A look at John Edwards’ environmental platform and record
Update: John Edwards dropped out of the presidential race on Jan. 30, 2008.
During his single term representing North Carolina in the U.S. Senate, John Edwards received a middling 63 percent rating from the League of Conservation Voters — a score lower than might have been expected because he missed a number of key votes while campaigning for president and vice president in 2003 and 2004. In his current campaign for president, Edwards has been more aggressive on the issue of climate change than other Democratic candidates, who’ve ended up following his lead.
Read an interview with John Edwards by Grist and Outside.
- First presidential candidate to call for reducing greenhouse-gas emissions 80 percent by 2050, in March 2007. Would launch a cap-and-trade program in 2010 to bring emissions down 15 percent by 2020, as an interim step to the 2050 goal.
- First major presidential candidate to make his campaign carbon-neutral, in March 2007. He’s buying carbon offsets to neutralize the effects of his campaign travel and office energy use, while also cutting energy consumption at campaign offices, buying recycled-paper office products, and encouraging staff to walk to work and take other energy-saving measures. (Tom Vilsack was actually the first candidate to go carbon neutral, but he dropped out of the race in February 2007.)
- Introduced a detailed energy plan before any of the other candidates.
- Proposes a $13-billion-a-year New Energy Economy Fund that would invest in renewable energy, efficiency, carbon-capture technology, and cleaner cars; help entrepreneurs start new clean businesses; encourage Americans to buy more-efficient appliances and save energy; and help workers in carbon-intensive industries transition to new job fields. The fund would be financed by the auctioning of permits to emit greenhouse gases and the repeal of some oil-industry tax breaks.
- Calls for a ban on new coal power plants unless they’re compatible with carbon-capture and -storage technology.
- Opposes nuclear power.
- Opposes government investment in coal-to-liquid technologies.
- Has been endorsed by Friends of the Earth Action for his position on nuclear power and early support of strict climate legislation.
Video and Audio
Watch Edwards explain his positions on climate change and energy issues at a Nov. 17, 2007, Grist-sponsored forum:
A message from The Wilderness Society:
The Senate is voting on a bill this week that would allow drilling in the Arctic Refuge. Help stop it!
Watch Edwards at a Step It Up 2007 rally in Fort Myers, Fla., on April 14, 2007:Vodpod videos no longer available.
Watch Edwards speak about nuclear power at the Democratic presidential debate on Jan. 15, 2008:Vodpod videos no longer available.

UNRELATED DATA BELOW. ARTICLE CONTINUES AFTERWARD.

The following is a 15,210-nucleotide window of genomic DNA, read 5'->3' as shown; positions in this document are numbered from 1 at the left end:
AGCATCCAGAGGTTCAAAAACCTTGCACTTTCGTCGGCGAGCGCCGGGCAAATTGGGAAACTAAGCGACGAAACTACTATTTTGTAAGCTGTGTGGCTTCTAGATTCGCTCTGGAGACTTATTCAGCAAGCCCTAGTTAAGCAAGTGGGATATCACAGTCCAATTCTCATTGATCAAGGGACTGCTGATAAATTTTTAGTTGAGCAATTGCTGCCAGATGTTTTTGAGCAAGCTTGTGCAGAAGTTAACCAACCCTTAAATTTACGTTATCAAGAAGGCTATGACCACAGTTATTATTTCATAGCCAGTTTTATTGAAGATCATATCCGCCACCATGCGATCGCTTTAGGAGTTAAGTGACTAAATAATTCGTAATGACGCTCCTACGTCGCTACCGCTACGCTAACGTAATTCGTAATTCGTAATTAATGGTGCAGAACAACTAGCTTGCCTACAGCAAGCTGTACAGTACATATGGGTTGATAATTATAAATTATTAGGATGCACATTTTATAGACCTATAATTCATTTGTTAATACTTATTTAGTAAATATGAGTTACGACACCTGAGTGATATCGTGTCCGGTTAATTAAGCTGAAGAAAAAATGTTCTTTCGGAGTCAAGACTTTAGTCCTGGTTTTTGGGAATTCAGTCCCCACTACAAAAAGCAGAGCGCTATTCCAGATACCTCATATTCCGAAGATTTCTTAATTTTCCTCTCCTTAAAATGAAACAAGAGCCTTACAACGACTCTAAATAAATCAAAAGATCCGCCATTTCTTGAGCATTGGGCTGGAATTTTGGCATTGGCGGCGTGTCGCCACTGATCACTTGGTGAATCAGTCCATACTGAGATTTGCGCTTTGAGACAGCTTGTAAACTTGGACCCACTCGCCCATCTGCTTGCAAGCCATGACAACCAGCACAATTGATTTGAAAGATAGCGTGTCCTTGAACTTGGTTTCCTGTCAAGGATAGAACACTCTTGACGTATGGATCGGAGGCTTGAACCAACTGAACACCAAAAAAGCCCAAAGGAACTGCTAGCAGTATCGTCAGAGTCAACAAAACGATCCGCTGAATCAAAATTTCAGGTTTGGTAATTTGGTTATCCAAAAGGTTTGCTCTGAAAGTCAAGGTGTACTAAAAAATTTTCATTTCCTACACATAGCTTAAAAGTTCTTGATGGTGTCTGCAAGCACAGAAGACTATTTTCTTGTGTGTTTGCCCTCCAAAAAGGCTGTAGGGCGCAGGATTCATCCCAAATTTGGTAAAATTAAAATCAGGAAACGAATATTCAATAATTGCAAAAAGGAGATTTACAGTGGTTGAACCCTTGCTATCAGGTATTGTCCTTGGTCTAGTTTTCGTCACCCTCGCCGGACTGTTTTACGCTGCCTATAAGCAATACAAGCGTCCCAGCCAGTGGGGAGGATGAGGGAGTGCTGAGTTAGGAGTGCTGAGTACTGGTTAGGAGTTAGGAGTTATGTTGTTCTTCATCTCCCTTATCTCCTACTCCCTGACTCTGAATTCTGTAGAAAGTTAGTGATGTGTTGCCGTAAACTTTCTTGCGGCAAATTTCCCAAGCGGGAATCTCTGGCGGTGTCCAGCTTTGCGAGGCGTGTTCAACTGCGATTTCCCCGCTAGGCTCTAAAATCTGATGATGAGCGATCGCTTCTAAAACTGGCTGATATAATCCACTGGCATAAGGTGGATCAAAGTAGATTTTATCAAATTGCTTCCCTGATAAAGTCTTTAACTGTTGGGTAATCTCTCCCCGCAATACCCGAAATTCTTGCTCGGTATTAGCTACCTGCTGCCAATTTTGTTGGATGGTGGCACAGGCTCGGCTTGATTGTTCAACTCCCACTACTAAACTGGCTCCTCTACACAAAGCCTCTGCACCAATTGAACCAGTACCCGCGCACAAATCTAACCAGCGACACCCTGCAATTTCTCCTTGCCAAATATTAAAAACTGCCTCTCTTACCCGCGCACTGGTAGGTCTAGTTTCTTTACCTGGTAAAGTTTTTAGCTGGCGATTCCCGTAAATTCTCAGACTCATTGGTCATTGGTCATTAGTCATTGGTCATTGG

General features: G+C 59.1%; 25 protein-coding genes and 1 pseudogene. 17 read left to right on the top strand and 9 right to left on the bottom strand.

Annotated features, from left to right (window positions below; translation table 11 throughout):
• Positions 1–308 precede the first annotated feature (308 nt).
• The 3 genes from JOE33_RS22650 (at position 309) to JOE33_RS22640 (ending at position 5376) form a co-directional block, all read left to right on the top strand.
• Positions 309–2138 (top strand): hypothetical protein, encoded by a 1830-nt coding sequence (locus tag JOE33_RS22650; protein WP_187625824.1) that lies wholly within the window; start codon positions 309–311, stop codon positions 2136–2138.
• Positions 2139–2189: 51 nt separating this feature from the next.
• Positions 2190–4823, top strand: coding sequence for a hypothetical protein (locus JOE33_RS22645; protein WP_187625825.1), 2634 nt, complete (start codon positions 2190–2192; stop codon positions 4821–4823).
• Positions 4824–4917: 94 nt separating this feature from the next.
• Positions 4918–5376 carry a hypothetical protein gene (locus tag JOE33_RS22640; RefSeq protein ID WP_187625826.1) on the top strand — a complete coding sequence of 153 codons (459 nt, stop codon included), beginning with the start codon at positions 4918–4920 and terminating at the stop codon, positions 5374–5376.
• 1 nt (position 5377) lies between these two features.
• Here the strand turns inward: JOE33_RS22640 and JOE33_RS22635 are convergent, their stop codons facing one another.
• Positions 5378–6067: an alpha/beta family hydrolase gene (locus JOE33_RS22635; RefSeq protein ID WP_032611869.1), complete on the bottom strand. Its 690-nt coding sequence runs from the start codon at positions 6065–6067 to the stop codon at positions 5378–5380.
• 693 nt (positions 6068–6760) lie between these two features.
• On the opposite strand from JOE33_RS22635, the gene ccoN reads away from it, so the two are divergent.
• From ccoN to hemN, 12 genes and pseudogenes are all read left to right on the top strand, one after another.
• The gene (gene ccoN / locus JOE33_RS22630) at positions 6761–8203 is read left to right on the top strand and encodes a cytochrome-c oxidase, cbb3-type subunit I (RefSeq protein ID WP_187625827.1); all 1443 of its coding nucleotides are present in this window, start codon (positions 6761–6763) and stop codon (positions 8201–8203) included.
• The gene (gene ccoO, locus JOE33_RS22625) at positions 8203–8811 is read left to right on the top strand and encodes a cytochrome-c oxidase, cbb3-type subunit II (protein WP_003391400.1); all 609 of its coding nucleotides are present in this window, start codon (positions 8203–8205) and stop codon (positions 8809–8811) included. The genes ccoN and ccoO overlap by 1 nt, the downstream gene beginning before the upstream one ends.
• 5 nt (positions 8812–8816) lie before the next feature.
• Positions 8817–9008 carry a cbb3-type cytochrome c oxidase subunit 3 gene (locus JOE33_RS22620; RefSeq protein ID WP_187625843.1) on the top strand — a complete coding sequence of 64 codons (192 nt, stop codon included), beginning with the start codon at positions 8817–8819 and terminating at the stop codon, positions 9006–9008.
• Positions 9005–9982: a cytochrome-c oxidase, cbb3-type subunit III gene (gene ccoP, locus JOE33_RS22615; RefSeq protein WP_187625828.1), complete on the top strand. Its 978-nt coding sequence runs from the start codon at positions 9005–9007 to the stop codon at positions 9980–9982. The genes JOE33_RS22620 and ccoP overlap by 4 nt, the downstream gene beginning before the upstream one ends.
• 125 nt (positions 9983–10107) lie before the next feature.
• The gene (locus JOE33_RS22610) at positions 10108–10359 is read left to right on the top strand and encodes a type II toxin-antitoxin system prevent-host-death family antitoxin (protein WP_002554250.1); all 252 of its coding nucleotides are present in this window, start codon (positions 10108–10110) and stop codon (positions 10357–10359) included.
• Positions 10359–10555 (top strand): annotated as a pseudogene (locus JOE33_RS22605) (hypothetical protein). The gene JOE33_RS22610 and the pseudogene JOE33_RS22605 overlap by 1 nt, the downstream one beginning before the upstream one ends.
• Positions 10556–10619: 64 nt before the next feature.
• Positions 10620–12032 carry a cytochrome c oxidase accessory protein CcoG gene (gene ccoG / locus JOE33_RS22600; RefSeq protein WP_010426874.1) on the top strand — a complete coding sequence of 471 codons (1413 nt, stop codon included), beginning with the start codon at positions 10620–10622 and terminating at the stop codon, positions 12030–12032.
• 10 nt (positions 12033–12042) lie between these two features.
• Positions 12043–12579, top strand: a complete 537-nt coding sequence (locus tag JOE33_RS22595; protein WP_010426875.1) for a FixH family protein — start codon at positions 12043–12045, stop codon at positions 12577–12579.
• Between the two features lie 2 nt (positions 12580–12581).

Listen to an Edwards podcast on climate change, calling attention to the Live Earth concerts, from July 7, 2007:
Listen to an Edwards podcast on the Step It Up climate campaign, from April 14, 2007:
Listen to a clip of Edwards’ interview with Grist and Outside:
- “Our generation must be the one that says, ‘we must halt global warming.’ If we don’t act now, it will be too late. Our generation must be the one that says ‘yes’ to alternative, renewable fuels and ends forever our dependence on foreign oil. Our generation must be the one that accepts responsibility for conserving natural resources and demands the tools to do it. And our generation must be the one that builds the New Energy Economy. It won’t be easy, but it is time to ask the American people to be patriotic about something other than war.”
— March 20, 2007, in a speech that introduced his energy plan
- “I do not favor nuclear power. We haven’t built a nuclear power plant in decades in this country — there’s a reason for that. The reason is it’s extremely costly, takes an enormous amount of time to get one planned, developed, and built, and we still don’t have a safe way to dispose of the nuclear waste — and it’s a huge problem for America over the long term. I also don’t believe we should liquefy coal. The last thing we need is another carbon-based fuel in America. We need to find fuels that are, in fact, renewable, clean, and will allow us to address directly the question that has been raised, which is the issue of global warming, which I believe is a crisis.”
— July 23, 2007, in a CNN/YouTube debate between Democratic candidates
- “I think Americans are actually willing to sacrifice. One of the things they should be asked to do is drive more fuel efficient vehicles.”
— at an International Association of Machinists and Aerospace Workers forum in Florida, Aug. 28, 2007
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